The Quartermaster Progress Reports from April through June 1945 also confirm that there was a huge surplus of food in the U.S. Army. Every month shows a vast surplus amounting to more than 100 days on hand for the whole army. This food surplus existed even though there was mass starvation in the U.S. POW camps.[10]

    The U.S. Army also had plenty of tents, barbed wire, medical and other supplies for the German prisoners. These items were scarce in the camps not because the army lacked supplies, but because requests for supplies were denied. Gen. Everett S. Hughes said on March 19, 1945, after he visited the huge supply dumps at Naples and Marseille:

    There is in this Theater a substantial excess of subsistence in certain items due to the rapid discharge of prisoners of war after VE day, the accelerated deployment of U.S. Military, the sharp decrease in employment by U.S. forces of allied liberated nationals and the ending of the supply responsibilities of the French army.…”[12]

    The rations the U.S. Army had accumulated in October 1945 amounted to a 139-day supply of food in the European Theater of Operations. This was 39 days more than the 100-day supply of food the army liked to keep on hand. The surplus in the United States was so great that Gen. Littlejohn noted that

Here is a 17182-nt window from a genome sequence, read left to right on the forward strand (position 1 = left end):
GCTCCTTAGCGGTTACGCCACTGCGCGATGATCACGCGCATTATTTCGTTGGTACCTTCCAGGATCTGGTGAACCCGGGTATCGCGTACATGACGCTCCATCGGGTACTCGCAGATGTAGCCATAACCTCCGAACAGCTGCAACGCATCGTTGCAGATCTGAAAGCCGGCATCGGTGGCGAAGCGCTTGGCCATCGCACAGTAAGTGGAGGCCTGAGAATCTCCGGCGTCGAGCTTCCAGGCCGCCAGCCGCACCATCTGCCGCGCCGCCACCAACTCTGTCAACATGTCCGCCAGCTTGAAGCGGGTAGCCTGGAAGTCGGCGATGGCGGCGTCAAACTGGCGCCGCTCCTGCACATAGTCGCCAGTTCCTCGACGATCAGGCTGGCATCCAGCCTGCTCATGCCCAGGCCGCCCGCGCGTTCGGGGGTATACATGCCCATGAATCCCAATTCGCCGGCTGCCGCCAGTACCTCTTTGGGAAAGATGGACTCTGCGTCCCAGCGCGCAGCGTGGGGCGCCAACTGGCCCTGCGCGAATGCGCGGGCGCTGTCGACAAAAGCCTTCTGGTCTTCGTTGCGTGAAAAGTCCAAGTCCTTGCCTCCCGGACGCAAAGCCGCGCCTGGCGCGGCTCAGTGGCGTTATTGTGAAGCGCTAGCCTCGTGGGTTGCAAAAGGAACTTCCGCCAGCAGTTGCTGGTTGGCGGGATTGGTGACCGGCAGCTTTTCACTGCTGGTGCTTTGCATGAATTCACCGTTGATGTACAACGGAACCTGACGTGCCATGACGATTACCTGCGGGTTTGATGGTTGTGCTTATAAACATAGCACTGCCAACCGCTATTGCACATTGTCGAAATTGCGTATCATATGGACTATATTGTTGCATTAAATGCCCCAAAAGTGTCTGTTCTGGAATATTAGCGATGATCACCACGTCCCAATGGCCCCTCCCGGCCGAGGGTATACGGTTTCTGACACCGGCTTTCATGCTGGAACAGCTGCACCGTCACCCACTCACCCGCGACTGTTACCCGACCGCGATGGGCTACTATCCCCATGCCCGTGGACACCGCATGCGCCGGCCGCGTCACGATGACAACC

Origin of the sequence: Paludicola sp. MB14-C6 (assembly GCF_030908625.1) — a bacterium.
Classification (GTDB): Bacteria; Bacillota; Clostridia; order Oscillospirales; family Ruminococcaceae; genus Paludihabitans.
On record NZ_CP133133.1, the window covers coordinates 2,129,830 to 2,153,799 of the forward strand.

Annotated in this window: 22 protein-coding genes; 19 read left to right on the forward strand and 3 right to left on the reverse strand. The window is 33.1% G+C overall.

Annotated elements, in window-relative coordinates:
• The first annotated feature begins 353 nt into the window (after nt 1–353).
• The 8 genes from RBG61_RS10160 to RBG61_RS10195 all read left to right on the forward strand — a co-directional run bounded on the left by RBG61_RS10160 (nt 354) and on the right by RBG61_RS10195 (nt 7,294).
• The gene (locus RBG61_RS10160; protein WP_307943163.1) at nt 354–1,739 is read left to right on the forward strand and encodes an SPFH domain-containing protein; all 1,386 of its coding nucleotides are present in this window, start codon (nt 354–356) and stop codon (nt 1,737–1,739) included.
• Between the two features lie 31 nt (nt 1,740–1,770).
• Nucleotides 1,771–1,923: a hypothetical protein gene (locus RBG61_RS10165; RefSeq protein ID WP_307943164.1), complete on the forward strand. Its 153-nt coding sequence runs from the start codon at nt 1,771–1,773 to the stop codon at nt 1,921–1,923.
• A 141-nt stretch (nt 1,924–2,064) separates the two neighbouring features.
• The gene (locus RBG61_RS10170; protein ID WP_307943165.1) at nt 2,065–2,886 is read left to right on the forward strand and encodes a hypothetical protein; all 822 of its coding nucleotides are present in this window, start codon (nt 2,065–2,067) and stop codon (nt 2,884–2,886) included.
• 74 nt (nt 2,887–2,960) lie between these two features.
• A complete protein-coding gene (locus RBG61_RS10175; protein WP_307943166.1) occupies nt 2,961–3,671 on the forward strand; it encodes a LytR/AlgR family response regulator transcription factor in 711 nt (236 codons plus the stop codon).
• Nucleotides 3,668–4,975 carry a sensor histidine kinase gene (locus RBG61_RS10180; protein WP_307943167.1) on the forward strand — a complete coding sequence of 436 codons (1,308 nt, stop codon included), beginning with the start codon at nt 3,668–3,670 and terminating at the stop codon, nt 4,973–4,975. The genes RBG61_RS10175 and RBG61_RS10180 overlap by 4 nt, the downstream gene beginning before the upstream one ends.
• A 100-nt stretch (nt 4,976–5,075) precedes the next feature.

we have been invited to increase our rations of fruit juices and have been advised that our requirements for fresh eggs, fresh fruits, potatoes and butter can and should be met from U.S. sources.”

    Littlejohn’s letter goes on to discuss a policy on how to get rid of the surplus, which some officers wanted to send to the United States. Despite this surplus, the German prisoners in U.S. camps kept on starving.[13]

    The evidence also suggests that France had enough food to feed their German POWs. The total number of prisoners on hand in France at its peak of about 800,000 represented about 2% of France’s total population of about 40 million in 1945. If, as many German prisoners contend, their ration was about half the minimum to sustain life, then just 1% of the total food consumed in France would have saved them all from starvation. This food could have turned the German prisoners into productive workers contributing to the French economic recovery.[14]